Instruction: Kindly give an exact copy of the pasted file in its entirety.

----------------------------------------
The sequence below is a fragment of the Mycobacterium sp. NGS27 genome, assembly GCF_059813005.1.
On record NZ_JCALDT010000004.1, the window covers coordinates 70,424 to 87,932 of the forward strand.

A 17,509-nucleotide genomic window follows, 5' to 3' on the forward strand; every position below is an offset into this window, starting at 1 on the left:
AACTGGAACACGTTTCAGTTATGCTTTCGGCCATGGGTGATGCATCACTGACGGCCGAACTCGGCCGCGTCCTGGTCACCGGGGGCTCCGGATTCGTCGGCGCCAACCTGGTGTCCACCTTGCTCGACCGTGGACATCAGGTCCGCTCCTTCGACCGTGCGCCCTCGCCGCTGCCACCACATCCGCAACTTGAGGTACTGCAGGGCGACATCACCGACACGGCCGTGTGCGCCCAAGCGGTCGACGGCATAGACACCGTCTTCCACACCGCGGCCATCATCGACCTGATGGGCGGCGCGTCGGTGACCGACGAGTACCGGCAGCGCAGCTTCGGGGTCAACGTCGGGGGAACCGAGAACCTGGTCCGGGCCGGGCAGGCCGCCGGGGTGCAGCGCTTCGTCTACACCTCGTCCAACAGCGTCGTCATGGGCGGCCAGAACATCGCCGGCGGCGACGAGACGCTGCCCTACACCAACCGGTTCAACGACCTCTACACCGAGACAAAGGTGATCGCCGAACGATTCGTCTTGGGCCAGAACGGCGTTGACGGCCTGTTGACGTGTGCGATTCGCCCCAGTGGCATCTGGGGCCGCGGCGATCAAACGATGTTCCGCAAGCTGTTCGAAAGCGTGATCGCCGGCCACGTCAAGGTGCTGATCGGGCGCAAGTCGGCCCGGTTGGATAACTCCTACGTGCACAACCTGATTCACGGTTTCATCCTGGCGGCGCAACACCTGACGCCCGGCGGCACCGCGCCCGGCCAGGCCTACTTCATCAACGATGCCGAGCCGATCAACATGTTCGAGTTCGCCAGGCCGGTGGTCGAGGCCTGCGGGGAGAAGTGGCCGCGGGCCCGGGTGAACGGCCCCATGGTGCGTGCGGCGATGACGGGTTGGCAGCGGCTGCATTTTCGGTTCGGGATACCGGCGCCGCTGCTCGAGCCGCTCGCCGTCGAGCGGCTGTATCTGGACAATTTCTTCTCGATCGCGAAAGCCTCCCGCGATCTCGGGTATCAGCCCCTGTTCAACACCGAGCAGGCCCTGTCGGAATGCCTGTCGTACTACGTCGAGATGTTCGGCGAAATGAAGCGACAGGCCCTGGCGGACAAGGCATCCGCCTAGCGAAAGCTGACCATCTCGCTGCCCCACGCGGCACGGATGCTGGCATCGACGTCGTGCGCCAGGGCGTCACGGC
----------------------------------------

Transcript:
The sequence below is a fragment of the Mycobacterium sp. NGS27 genome, assembly GCF_059813005.1.
On record NZ_JCALDT010000004.1, the window covers coordinates 70,424 to 87,932 of the forward strand.

A 17,509-nucleotide genomic window follows, 5' to 3' on the forward strand; every position below is an offset into this window, starting at 1 on the left:
AACTGGAACACGTTTCAGTTATGCTTTCGGCCATGGGTGATGCATCACTGACGGCCGAACTCGGCCGCGTCCTGGTCACCGGGGGCTCCGGATTCGTCGGCGCCAACCTGGTGTCCACCTTGCTCGACCGTGGACATCAGGTCCGCTCCTTCGACCGTGCGCCCTCGCCGCTGCCACCACATCCGCAACTTGAGGTACTGCAGGGCGACATCACCGACACGGCCGTGTGCGCCCAAGCGGTCGACGGCATAGACACCGTCTTCCACACCGCGGCCATCATCGACCTGATGGGCGGCGCGTCGGTGACCGACGAGTACCGGCAGCGCAGCTTCGGGGTCAACGTCGGGGGAACCGAGAACCTGGTCCGGGCCGGGCAGGCCGCCGGGGTGCAGCGCTTCGTCTACACCTCGTCCAACAGCGTCGTCATGGGCGGCCAGAACATCGCCGGCGGCGACGAGACGCTGCCCTACACCAACCGGTTCAACGACCTCTACACCGAGACAAAGGTGATCGCCGAACGATTCGTCTTGGGCCAGAACGGCGTTGACGGCCTGTTGACGTGTGCGATTCGCCCCAGTGGCATCTGGGGCCGCGGCGATCAAACGATGTTCCGCAAGCTGTTCGAAAGCGTGATCGCCGGCCACGTCAAGGTGCTGATCGGGCGCAAGTCGGCCCGGTTGGATAACTCCTACGTGCACAACCTGATTCACGGTTTCATCCTGGCGGCGCAACACCTGACGCCCGGCGGCACCGCGCCCGGCCAGGCCTACTTCATCAACGATGCCGAGCCGATCAACATGTTCGAGTTCGCCAGGCCGGTGGTCGAGGCCTGCGGGGAGAAGTGGCCGCGGGCCCGGGTGAACGGCCCCATGGTGCGTGCGGCGATGACGGGTTGGCAGCGGCTGCATTTTCGGTTCGGGATACCGGCGCCGCTGCTCGAGCCGCTCGCCGTCGAGCGGCTGTATCTGGACAATTTCTTCTCGATCGCGAAAGCCTCCCGCGATCTCGGGTATCAGCCCCTGTTCAACACCGAGCAGGCCCTGTCGGAATGCCTGTCGTACTACGTCGAGATGTTCGGCGAAATGAAGCGACAGGCCCTGGCGGACAAGGCATCCGCCTAGCGAAAGCTGACCATCTCGCTGCCCCACGCGGCACGGATGCTGGCATCGACGTCGTGCGCCAGGGCGTCACGGC